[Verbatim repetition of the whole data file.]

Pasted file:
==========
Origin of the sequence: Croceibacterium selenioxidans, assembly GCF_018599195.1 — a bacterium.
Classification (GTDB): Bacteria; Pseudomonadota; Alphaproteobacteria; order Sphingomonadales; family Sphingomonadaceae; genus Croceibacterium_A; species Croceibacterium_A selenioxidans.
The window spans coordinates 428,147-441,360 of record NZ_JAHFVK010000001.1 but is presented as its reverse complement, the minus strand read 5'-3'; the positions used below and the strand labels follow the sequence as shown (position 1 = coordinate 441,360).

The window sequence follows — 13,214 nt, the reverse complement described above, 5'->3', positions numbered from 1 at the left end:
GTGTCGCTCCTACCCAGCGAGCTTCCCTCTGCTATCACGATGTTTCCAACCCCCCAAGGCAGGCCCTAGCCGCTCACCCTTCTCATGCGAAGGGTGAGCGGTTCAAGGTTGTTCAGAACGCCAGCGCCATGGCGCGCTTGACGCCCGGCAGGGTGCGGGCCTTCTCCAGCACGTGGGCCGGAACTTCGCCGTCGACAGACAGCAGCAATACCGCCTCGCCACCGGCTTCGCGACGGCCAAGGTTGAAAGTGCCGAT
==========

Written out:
Origin of the sequence: Croceibacterium selenioxidans, assembly GCF_018599195.1 — a bacterium.
Classification (GTDB): Bacteria; Pseudomonadota; Alphaproteobacteria; order Sphingomonadales; family Sphingomonadaceae; genus Croceibacterium_A; species Croceibacterium_A selenioxidans.
The window spans coordinates 428,147-441,360 of record NZ_JAHFVK010000001.1 but is presented as its reverse complement, the minus strand read 5'-3'; the positions used below and the strand labels follow the sequence as shown (position 1 = coordinate 441,360).

The window sequence follows — 13,214 nt, the reverse complement described above, 5'->3', positions numbered from 1 at the left end:
GTGTCGCTCCTACCCAGCGAGCTTCCCTCTGCTATCACGATGTTTCCAACCCCCCAAGGCAGGCCCTAGCCGCTCACCCTTCTCATGCGAAGGGTGAGCGGTTCAAGGTTGTTCAGAACGCCAGCGCCATGGCGCGCTTGACGCCCGGCAGGGTGCGGGCCTTCTCCAGCACGTGGGCCGGAACTTCGCCGTCGACAGACAGCAGCAATACCGCCTCGCCACCGGCTTCGCGACGGCCAAGGTTGAAAGTGCCGAT